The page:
I had stated in my original comments about my children paying a deposit of 5% as their 'initial' payment towards the purchase of the property. You replied that this was a 'dispensation' that the seller could offer if they so wished.

This is not the understanding that my children have.

They have read the mortgage offer documentation etc and these indicate that they are only liable to put forward 5% of the purchase price.

This obviously does not clarify the mechanics of how all of the monies are transferred / forwarded to the vendor but it has raised concerns for my children, in how they would find the addition monies if these were required at this late state of the purchase process and if 10% requirement was not released by their mortgage provided at the predetermined time of the vendor.

In closing I would like to thank you for your advise although I am angry by the possibility that my children will suffer the loses of thousands of pounds because of flaws in the procedure that gives more rights to the seller than the purchaser.

Yours gratefully

wj murton

May I ask why you think your children could lose "thousands" of pounds if the matter doe snot proceed as expected?
I ask because the only actual cost to them should be in the hundreds - the cost of the Survey and any abortive legal fees if the purchase does not go ahead.
I am afraid that you have also confused the two separate legal issues of the Purchase of the property from the seller - and how your children chose to finance the purchase.
Your children are intending to enter into a contract to purchase a property. This is a matter between them and the seller. neither side will be bound to the contract until contracts are exchanged - at which point a 10% deposit is due to be paid.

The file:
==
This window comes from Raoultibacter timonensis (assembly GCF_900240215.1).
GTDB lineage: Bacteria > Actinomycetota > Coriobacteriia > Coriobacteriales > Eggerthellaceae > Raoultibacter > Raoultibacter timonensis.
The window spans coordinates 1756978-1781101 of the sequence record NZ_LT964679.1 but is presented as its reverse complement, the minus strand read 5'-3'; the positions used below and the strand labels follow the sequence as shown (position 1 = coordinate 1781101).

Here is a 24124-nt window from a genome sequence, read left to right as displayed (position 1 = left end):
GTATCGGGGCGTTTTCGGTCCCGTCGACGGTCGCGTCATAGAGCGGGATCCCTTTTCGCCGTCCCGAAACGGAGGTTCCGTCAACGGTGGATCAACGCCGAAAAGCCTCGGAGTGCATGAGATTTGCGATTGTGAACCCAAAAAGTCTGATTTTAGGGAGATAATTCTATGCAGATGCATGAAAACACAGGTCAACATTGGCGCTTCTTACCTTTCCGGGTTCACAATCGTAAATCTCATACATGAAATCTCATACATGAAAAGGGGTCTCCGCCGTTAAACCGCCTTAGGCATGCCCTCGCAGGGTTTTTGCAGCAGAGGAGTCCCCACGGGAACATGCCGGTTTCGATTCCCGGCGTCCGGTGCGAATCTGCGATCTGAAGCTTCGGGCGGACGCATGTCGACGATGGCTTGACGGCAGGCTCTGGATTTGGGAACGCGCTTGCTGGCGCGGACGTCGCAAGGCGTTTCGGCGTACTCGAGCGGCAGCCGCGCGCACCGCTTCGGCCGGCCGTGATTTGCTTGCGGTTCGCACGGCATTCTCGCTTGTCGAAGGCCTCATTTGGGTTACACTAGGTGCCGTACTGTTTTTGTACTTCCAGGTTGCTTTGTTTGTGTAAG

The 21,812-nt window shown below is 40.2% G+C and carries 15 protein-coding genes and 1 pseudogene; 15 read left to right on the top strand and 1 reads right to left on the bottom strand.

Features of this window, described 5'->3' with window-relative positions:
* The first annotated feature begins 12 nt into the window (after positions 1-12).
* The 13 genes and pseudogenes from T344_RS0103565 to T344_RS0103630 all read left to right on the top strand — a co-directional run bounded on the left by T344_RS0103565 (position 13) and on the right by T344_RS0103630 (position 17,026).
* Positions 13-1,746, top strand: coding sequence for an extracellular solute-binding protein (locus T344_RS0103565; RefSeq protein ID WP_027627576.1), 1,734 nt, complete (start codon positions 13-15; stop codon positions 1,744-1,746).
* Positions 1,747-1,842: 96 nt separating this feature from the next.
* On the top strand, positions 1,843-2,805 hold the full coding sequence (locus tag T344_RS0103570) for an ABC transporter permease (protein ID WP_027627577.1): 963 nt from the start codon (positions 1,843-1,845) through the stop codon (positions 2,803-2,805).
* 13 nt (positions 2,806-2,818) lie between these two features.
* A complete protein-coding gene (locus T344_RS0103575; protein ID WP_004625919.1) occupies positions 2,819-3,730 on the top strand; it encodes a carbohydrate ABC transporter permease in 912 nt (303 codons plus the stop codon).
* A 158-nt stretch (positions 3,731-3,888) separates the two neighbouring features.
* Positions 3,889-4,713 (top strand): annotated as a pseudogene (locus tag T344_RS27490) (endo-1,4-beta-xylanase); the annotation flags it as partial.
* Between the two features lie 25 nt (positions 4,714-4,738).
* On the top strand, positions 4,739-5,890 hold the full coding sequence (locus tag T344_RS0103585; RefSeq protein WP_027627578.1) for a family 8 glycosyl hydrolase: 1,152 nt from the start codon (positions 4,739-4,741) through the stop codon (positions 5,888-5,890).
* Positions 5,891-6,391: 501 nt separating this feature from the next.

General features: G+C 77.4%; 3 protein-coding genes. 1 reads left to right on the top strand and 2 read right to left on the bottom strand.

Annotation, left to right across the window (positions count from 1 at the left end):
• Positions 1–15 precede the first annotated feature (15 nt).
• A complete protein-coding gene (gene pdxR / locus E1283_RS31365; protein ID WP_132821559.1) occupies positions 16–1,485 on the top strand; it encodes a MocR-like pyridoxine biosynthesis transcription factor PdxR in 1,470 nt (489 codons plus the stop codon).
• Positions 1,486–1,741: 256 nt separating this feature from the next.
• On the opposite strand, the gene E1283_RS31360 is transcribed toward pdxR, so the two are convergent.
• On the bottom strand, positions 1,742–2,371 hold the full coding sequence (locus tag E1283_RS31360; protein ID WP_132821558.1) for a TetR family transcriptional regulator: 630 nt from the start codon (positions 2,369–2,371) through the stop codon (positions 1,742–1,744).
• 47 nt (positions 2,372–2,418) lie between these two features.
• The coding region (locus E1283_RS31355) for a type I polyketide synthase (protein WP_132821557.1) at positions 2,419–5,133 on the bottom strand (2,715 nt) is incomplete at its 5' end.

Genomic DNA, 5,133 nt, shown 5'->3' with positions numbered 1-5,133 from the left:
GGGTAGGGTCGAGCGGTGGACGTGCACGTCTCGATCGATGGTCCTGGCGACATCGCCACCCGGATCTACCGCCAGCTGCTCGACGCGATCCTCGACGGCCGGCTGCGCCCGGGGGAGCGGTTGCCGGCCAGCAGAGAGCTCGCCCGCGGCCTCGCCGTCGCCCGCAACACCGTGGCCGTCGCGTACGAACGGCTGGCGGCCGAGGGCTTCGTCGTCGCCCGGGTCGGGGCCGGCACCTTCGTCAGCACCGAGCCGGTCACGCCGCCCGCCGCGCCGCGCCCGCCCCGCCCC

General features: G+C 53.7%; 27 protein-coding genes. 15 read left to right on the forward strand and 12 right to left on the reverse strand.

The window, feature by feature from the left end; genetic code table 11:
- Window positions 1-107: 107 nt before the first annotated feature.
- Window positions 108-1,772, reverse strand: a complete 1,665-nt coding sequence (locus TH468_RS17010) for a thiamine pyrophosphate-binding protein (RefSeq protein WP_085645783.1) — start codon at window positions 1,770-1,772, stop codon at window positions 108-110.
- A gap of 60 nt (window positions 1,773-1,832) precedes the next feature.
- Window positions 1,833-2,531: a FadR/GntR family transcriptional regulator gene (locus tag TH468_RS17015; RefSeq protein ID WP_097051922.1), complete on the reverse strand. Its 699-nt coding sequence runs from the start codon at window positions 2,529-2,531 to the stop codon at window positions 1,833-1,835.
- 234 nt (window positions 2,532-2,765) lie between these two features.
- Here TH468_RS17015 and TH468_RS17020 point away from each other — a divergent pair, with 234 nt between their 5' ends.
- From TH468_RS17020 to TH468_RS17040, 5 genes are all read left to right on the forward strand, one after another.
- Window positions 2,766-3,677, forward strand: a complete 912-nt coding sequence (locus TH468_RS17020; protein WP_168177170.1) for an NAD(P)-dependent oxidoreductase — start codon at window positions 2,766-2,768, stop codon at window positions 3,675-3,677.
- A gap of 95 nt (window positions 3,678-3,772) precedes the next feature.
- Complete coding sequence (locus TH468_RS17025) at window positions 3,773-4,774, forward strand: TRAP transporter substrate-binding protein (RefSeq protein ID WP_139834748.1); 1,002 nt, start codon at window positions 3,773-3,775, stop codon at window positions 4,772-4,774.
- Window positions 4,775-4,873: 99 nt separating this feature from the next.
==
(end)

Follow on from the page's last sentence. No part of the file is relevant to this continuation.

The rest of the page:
They may or may not have chosen that property because there was no chain - but the fact that there was no chain does not form part of the Contract.
How your children finance the purchase is not the business of the seller.
However your children are borrowing 95% of the price - and on that basis will ask the seller's to accept a 5% deposit on exchange - as it quite common.
However if for any reason your children fail to complete the purchase then they would be responsible for paying the balance of 5% as a penalty
Customer: replied 2 years ago.


The reason I stated that my children would lose thousands of pounds is because of what your final sentence says - failure to complete.

The sellers solicitor supplied a contract for my children to agree and sign.

This contract stated that they would be required to pay a 10% deposit prior to the property purchase and liable to pay 10% of the purchase price in the event that they failed to complete.

My children emailed their concern about the 10% deposit (and reminded her that they only had 5% available),

She responded that she would ask the sellers solicitor to provided an amended contract but to date this has not been provided.

So at this stage there remains uncertainty as to whether or not the seller and their solicitor are prepared to accept my childrens 5% deposit.

If they do not accept this my children will be forced to default.

Yours gratefully

wj murton

For clarity - Contracts have NOT yet been exchanged so in fact there would be no default if your children do not go ahead with the sale.
In fact it is not unusual for a lower deposit to be accepted - always on the understanding that if there is a default on the contract the balance would be payable - but there is only a risk of that once contracts have been exchanged - and the existence of a chain will not alter that